Generics: Entities

Generics can be used on many of the entities you are accustomed to in your programming with Hack, including classes, functions, methods, interfaces, type aliases and traits.

Classes

Consider the following example in which Stack is a generic class having one type parameter, T:

<?hh

namespace Hack\UserDocumentation\Generics\Entities\Examples\Classes;

class StackUnderflowException extends \Exception {}

class Stack<T> {
  private array<T> $stack;
  private int $stackPtr;

  public function __construct() {
    $this->stackPtr = 0;
    $this->stack = array();
  }

  public function push(T $value): void {
    $this->stack[$this->stackPtr++] = $value;
  }

  public function pop(): T {
    if ($this->stackPtr > 0) {
      return $this->stack[--$this->stackPtr];
    } else {
      throw new StackUnderflowException();
    }
  }
}

function useIntStack(Stack<int> $stInt): void {
  $stInt->push(10);
  $stInt->push(20);
  $stInt->push(30);
  echo 'pop => ' . $stInt->pop() . "\n";
  $stInt->push(10.5); // rejected as not being type-safe
  echo 'pop => ' . $stInt->pop() . "\n";
}

function run(): void {
  $s = new Stack();
  $s->push(5);
  useIntStack($s);
}

run();
Output
pop => 30
pop => 10.5

As shown, the type parameter T is used in the declaration of the instance property $stack, as the parameter type of the instance method push, and as the return type of the instance method pop. Note that although push and pop use the type parameter, they are not themselves generic methods.

The line $stInt->push(10.5); attempts to call push with a non-int argument. This is rejected, because $stInt is a stack of int, and we are trying to push a float.

Functions

Here is an example of a generic function, maxVal, having one type parameter, T:

<?hh

namespace Hack\UserDocumentation\Generics\Entities\Examples\Functions;

function maxVal<T>(T $p1, T $p2): T {
  return $p1 > $p2 ? $p1 : $p2;
}

function run(): void {
  var_dump(maxVal(10, 20));
  var_dump(maxVal(15.6, -20.78));
  var_dump(maxVal('red', 'green'));
}

run();
Output
int(20)
float(15.6)
string(3) "red"

The function returns the larger of the two arguments passed to it. In the case of the call maxVal(10, 20), given that the type of both arguments is int, that is inferred as the type corresponding to the type parameter T, and an int value is returned. In the case of the call maxVal(15.6, -20.78), T is inferred as float, while in maxVal('red', 'green'), T is inferred as string.

Methods

Although the push and pop methods are defined in the generic class type Stack in the classes example above, they are not themselves generic. They are already bound to the class type parameter T.

Like a generic function, a generic method has its own type parameters, even if that method does not belong to a generic class. Consider the library type Pair:

final class Pair<Tv1, Tv2> implements ConstVector<mixed> {
  // …
  public function map<Tu>( (function(Tv): Tu) $callback ): Vector<Tu>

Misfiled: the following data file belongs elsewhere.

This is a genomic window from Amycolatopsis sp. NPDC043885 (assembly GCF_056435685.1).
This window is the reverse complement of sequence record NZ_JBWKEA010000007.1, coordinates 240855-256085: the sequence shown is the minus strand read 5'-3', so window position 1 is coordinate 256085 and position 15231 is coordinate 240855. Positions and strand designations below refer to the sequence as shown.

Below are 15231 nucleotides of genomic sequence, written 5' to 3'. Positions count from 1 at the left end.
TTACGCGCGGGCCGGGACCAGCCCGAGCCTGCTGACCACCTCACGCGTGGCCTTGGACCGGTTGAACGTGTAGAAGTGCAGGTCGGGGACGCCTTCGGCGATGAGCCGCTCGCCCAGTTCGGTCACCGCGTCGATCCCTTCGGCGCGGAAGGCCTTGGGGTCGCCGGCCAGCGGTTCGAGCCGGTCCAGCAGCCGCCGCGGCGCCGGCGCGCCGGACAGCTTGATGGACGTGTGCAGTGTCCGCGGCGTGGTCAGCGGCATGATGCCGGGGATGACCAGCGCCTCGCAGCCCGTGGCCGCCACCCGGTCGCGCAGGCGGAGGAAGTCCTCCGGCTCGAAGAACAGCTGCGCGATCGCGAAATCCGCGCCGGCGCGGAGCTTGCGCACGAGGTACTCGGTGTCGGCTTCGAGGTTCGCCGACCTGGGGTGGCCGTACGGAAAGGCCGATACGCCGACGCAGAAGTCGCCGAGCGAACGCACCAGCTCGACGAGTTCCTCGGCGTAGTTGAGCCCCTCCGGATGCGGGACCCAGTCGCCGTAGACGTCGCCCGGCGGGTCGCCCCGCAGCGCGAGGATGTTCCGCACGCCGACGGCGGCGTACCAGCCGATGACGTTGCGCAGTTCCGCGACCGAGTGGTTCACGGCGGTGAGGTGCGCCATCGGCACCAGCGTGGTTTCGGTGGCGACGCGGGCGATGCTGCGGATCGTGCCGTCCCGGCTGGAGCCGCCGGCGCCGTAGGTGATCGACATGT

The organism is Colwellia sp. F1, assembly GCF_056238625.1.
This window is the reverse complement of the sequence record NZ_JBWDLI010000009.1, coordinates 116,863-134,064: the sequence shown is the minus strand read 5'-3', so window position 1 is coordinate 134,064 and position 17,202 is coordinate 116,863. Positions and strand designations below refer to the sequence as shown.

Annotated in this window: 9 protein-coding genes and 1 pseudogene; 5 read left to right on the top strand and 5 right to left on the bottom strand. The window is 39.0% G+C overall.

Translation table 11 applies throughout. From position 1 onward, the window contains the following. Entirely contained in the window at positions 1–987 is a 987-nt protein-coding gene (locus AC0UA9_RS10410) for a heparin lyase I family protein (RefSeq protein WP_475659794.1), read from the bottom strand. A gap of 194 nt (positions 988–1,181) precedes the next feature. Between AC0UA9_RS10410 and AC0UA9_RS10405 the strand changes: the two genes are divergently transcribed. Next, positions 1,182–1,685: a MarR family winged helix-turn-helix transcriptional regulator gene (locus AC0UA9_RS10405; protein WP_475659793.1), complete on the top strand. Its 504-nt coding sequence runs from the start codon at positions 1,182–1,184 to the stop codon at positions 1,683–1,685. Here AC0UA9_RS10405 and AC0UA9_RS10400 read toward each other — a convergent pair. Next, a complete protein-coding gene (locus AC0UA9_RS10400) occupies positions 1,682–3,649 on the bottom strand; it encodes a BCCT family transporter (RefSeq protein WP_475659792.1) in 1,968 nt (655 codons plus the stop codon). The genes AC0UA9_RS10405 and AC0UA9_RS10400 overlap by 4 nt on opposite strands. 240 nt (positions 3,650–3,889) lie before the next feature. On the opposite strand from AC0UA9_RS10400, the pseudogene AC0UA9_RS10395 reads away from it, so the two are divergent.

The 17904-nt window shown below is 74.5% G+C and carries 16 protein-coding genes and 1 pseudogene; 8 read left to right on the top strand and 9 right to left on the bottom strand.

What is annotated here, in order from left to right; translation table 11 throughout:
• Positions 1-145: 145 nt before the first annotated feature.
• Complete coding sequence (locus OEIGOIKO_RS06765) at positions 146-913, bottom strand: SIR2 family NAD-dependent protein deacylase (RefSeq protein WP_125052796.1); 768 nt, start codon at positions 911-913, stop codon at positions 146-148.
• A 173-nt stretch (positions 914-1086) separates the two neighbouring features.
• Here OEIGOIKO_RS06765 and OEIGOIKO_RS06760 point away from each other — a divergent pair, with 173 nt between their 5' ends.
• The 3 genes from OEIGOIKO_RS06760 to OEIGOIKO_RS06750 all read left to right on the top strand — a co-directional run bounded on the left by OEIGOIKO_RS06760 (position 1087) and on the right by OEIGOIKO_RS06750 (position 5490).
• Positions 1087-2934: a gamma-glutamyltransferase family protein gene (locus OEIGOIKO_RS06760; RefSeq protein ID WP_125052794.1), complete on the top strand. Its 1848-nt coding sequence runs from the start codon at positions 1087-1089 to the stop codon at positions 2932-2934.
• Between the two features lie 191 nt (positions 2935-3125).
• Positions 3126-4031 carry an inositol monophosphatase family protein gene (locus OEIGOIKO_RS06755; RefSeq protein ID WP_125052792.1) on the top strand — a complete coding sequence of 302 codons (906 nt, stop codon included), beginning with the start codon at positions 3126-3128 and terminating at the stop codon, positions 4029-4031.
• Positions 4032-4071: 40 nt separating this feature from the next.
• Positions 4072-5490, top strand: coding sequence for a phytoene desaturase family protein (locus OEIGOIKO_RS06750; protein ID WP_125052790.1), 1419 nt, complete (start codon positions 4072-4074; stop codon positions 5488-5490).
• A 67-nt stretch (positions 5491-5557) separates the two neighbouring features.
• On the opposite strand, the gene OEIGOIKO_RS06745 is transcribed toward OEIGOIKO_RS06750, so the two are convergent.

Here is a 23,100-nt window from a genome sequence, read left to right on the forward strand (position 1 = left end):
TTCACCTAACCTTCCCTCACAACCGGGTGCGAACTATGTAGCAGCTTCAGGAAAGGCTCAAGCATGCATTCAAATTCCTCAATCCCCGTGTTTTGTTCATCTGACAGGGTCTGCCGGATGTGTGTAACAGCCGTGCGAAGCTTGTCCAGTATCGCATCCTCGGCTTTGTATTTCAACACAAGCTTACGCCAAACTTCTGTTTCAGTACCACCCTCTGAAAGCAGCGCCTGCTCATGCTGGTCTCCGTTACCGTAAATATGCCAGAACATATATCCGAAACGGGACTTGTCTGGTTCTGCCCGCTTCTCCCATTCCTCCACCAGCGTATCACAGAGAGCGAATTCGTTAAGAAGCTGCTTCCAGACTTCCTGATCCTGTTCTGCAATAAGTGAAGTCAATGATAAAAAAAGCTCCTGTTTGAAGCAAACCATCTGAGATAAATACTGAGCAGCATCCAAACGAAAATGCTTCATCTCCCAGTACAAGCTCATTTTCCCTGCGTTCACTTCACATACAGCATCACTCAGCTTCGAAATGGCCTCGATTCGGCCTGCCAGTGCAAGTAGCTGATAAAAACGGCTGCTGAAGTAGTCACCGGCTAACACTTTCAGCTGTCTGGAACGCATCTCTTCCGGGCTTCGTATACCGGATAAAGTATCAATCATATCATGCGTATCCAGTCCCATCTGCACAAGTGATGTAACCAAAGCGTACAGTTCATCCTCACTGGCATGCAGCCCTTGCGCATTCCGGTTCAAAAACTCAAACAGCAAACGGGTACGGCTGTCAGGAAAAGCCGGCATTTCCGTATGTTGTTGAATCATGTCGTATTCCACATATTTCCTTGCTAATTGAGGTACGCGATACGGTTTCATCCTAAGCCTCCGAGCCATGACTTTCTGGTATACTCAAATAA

public function zip<Tu>(Traversable<Tu> $iter): Vector<Pair<mixed, Tu>>
  public function zip<Tu>( Traversable<Tu> $iterable ): Vector<Pair<mixed, Tu>>
}

As we can see, methods map and zip each take a generic parameter, Tu, whose type is inferred from an argument passed to each method. This generic parameter means that we can use it in the method's parameter or return type. Note that the generic method has a different type parameter than the class (e.g., Tv vs. Tu). Had these methods been bound to Tv, then we wouldn't need the generic parameter on the method since it would have already been bound to the class' type parameter.

Interfaces

Like a class, an interface can have type parameters; for example:

<?hh

namespace Hack\UserDocumentation\Generics\Entities\Examples\Interfaces;

interface MyCollection<T> {
  public function put(T $item): void;
  public function get(): ?T;
}

class MyStack<T> implements MyCollection<T> {
  private Vector<T> $storage;

  public function __construct() {
    $this->storage = Vector {};
  }

  public function put(T $item): void {
    $this->storage[] = $item;
  }
  public function get(): ?T {
    // LIFO
    return $this->storage->count() > 0 ? $this->storage[0] : null;
  }
}

class MyQueue<T> implements MyCollection<T> {
  private Vector<T> $storage;

  public function __construct() {
    $this->storage = Vector {};
  }

  public function put(T $item): void {
    $this->storage[] = $item;
  }
  public function get(): ?T {
    // FIFO
    return $this->storage->count() > 0
      ? $this->storage[$this->storage->count() - 1]
      : null;
  }
}

function processCollection<T>(MyCollection<T> $p1): void {
  var_dump($p1->get());
}

function run(): void {
  $s = new MyStack();
  $s->put(5);
  $s->put(9);
  $s->put(3);
  processCollection($s);
  $q = new MyQueue();
  $q->put(5);
  $q->put(9);
  $q->put(3);
  processCollection($q);
}

run();
Output
int(5)
int(3)

Here, we have generic stack and queue classes each of which implements the same generic interface, enabling those classes to store and retrieve elements in a consistent manner.

Traits

Like a generic class, a generic trait has a type-parameter list; for example:

trait MyTrait<T1, T2> {
  public static function f(T1 $value): void {
  // ...
}

Type Aliases

A type alias can alias any type, including a generic type. For example:

newtype Matrix<T> = Vector<Vector<T>>;
type Serialized<T> = string;    // T is not used